For every development team, behind them lies a terrific development workflow. Until recently I hadn't found a great way to manage my own projects, let alone the projects for the team. We had migrated git instances more than I'd ever like in a few projects (another story), but never had time to develop a good workflow for how we would all progress the software.

The team and I finally had a moment to breath and we sat to discuss how best to work moving forward. We developed a few guidelines...

  • The master branch must always be 'demo' capable (i.e. nightly builds, integration tests, etc. always pass)
  • Have a way to report upstream (i.e. to upper management) what the team is currently working on and what they had accomplished
  • Incorporate a management strategy such that milestones (i.e. major and minor version releases) can be tracked and dated
  • Keep the process as minimal as possible for the developer
  • Must incorporate Github (who doesn't use Github?)

We looked at the multiple git workflows already present (Github Flow, branching models, Atlassian models) and found a hybrid of a few of them would work best. We really liked the idea of the branching model listed above, but found it very cumbersome on the developer. Likewise we liked the Github Flow model, but it didn't incorporate releases (i.e. milestones). Merging them we came up with what we are using today with great success.


For this model to work one person will need to take ownership of creating a majority of the issues (backlog items, etc.) and all milestones, assigning milestone dates (if necessary), and ensuring the developers are properly educated on the development process. This person typically holds a title like team lead, technical lead, or scrum master if you're using agile development, but for simplicity we'll just refer to this person as the hub lead (since it sounds new and fun!) for the remainder of the post.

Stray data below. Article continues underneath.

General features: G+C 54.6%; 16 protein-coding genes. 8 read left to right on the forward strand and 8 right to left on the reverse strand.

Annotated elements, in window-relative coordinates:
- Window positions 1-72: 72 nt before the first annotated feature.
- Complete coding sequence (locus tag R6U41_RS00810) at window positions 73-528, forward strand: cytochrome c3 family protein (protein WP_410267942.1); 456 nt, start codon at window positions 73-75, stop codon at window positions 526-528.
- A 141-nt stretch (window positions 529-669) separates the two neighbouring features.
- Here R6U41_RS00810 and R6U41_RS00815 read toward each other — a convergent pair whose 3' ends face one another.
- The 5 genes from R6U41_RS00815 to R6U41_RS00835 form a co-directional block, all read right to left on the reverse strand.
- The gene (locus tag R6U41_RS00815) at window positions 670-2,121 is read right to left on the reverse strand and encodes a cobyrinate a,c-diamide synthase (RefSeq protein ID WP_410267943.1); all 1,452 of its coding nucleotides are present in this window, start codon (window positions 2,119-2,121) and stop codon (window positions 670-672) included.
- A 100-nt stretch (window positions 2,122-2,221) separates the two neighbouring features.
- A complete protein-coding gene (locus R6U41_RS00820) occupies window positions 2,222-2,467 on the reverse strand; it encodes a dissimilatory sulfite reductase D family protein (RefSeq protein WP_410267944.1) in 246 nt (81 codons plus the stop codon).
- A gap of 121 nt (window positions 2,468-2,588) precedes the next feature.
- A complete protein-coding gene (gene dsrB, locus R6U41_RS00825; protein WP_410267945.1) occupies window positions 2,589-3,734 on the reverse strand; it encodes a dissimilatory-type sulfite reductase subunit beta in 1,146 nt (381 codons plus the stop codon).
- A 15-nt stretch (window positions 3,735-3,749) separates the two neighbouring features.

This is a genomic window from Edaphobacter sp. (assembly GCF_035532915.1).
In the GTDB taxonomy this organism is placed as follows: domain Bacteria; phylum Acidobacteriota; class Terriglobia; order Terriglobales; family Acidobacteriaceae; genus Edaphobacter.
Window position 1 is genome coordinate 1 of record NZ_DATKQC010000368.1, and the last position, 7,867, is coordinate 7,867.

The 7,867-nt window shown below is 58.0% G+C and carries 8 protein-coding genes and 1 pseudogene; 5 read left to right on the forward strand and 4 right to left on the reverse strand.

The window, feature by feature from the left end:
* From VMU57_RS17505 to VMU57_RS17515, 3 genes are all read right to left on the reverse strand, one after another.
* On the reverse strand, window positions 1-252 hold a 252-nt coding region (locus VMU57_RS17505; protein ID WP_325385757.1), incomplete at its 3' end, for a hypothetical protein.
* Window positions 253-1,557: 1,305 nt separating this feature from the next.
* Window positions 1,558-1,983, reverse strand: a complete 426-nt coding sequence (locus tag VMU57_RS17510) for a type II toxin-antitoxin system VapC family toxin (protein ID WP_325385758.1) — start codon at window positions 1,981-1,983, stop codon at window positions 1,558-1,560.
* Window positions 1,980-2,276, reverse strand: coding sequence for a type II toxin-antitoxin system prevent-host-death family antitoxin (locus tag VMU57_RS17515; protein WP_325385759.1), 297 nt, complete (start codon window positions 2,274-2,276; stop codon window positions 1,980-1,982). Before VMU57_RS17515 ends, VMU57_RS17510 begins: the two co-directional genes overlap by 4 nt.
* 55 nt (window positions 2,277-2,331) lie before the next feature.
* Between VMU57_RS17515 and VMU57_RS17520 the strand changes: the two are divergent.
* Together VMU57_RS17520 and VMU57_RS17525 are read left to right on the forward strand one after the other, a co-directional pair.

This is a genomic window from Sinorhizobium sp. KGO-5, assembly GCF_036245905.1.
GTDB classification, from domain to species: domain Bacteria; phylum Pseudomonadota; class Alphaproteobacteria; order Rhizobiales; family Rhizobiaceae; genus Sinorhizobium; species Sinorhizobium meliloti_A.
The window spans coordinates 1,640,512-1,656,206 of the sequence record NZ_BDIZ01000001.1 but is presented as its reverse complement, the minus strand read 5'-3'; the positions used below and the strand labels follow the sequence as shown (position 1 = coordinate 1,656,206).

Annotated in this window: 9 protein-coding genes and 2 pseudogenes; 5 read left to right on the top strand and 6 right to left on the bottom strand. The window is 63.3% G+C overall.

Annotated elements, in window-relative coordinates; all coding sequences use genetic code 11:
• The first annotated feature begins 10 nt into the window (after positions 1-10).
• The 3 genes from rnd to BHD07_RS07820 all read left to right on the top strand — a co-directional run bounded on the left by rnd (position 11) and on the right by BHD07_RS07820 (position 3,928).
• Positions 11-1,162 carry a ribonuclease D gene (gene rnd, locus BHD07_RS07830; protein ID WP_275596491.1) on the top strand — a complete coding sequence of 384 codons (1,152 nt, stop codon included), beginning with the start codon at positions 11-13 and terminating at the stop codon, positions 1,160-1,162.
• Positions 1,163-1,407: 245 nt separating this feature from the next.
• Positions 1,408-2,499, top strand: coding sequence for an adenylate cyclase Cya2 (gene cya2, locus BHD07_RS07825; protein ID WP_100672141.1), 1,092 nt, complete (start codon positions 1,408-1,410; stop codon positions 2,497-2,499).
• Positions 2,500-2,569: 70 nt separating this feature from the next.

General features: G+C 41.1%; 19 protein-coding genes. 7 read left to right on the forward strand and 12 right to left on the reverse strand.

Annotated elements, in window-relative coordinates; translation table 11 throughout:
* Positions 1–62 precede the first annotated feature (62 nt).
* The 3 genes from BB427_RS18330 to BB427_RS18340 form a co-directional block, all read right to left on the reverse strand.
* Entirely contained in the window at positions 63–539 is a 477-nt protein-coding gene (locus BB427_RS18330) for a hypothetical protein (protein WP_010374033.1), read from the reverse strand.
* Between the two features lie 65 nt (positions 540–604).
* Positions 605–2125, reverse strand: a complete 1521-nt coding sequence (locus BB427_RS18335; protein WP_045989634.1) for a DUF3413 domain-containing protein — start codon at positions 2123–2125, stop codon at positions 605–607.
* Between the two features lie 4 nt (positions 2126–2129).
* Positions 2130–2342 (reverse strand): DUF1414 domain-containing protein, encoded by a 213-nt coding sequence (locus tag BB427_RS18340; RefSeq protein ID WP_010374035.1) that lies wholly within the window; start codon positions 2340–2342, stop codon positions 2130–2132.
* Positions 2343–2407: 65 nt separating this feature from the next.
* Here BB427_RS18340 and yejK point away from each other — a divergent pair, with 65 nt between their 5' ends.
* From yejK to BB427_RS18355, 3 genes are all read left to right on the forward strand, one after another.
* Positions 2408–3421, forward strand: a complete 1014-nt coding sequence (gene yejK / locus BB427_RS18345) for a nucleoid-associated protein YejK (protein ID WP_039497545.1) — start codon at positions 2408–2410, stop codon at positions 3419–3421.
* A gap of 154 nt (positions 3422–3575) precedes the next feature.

All milestones act as official product releases and are labeled with semantic versioning meaning they'll look something like:

  • 0.3.0
  • 1.0.0
  • 2.4.0

Note that the patch version is always 0 in a milestone. Patch increments are covered later (they still exist), but patch increments will never show within a milestone.

Milestones are tracked through Github and made up of a series of issues. Once all issues are completed for a given milestone it is closed and tagged through Git creating a release on Github.

Major and Minor Version Increments

Incrementing of the major and minor version are stipulated through the semantic versioning guide so use discretion when updating either one. For reference:

  1. MAJOR version when you make incompatible API changes, and
  2. MINOR version when you add functionality in a backwards-compatible manner

It is up to the hub lead to ensure that a given issue's completion within a given milestone complies with that milestone's verion.

For example, if issue #12 were API breaking upon completion (i.e. a major version increment) and the current software version were at 1.4.8 then that issue could only be assigned to any milestone with version 2.*.* or greater. It would be an error if that issue were assigned to, say, the milestone 1.5.0.

Patch Version Increments

For a patch version increment to occur, thus triggering a patch release (i.e. a release with an incremented patch value), two things must occur: